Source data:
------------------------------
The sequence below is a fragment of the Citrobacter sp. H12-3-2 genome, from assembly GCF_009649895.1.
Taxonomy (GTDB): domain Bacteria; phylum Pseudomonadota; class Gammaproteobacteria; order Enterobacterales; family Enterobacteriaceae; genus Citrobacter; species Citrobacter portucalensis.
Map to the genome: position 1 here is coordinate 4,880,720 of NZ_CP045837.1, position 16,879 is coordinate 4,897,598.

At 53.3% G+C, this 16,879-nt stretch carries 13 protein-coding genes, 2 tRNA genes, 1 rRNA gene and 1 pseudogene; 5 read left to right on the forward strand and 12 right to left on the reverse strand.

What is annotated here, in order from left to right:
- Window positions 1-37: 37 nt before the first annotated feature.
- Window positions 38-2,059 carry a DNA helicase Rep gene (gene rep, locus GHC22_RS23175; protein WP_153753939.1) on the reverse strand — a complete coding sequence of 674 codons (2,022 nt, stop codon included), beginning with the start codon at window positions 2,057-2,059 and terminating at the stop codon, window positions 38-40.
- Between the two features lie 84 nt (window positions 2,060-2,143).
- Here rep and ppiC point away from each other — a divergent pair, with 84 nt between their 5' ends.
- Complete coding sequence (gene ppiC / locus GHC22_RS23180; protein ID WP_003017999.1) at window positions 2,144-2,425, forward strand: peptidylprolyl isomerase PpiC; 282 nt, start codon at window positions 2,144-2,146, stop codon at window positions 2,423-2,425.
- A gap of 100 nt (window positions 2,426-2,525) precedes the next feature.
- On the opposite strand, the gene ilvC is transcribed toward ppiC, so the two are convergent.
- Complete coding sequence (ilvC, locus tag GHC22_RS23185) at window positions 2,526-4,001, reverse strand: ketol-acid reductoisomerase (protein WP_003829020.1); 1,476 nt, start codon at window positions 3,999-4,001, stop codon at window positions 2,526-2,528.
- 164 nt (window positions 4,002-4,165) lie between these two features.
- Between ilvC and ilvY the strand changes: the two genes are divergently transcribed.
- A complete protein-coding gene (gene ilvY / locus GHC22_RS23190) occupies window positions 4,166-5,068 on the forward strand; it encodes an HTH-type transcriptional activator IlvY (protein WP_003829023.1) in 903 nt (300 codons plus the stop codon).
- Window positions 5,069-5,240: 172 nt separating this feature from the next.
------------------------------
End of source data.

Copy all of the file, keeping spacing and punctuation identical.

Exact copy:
The sequence below is a fragment of the Citrobacter sp. H12-3-2 genome, from assembly GCF_009649895.1.
Taxonomy (GTDB): domain Bacteria; phylum Pseudomonadota; class Gammaproteobacteria; order Enterobacterales; family Enterobacteriaceae; genus Citrobacter; species Citrobacter portucalensis.
Map to the genome: position 1 here is coordinate 4,880,720 of NZ_CP045837.1, position 16,879 is coordinate 4,897,598.

At 53.3% G+C, this 16,879-nt stretch carries 13 protein-coding genes, 2 tRNA genes, 1 rRNA gene and 1 pseudogene; 5 read left to right on the forward strand and 12 right to left on the reverse strand.

What is annotated here, in order from left to right:
- Window positions 1-37: 37 nt before the first annotated feature.
- Window positions 38-2,059 carry a DNA helicase Rep gene (gene rep, locus GHC22_RS23175; protein WP_153753939.1) on the reverse strand — a complete coding sequence of 674 codons (2,022 nt, stop codon included), beginning with the start codon at window positions 2,057-2,059 and terminating at the stop codon, window positions 38-40.
- Between the two features lie 84 nt (window positions 2,060-2,143).
- Here rep and ppiC point away from each other — a divergent pair, with 84 nt between their 5' ends.
- Complete coding sequence (gene ppiC / locus GHC22_RS23180; protein ID WP_003017999.1) at window positions 2,144-2,425, forward strand: peptidylprolyl isomerase PpiC; 282 nt, start codon at window positions 2,144-2,146, stop codon at window positions 2,423-2,425.
- A gap of 100 nt (window positions 2,426-2,525) precedes the next feature.
- On the opposite strand, the gene ilvC is transcribed toward ppiC, so the two are convergent.
- Complete coding sequence (ilvC, locus tag GHC22_RS23185) at window positions 2,526-4,001, reverse strand: ketol-acid reductoisomerase (protein WP_003829020.1); 1,476 nt, start codon at window positions 3,999-4,001, stop codon at window positions 2,526-2,528.
- 164 nt (window positions 4,002-4,165) lie between these two features.
- Between ilvC and ilvY the strand changes: the two genes are divergently transcribed.
- A complete protein-coding gene (gene ilvY / locus GHC22_RS23190) occupies window positions 4,166-5,068 on the forward strand; it encodes an HTH-type transcriptional activator IlvY (protein WP_003829023.1) in 903 nt (300 codons plus the stop codon).
- Window positions 5,069-5,240: 172 nt separating this feature from the next.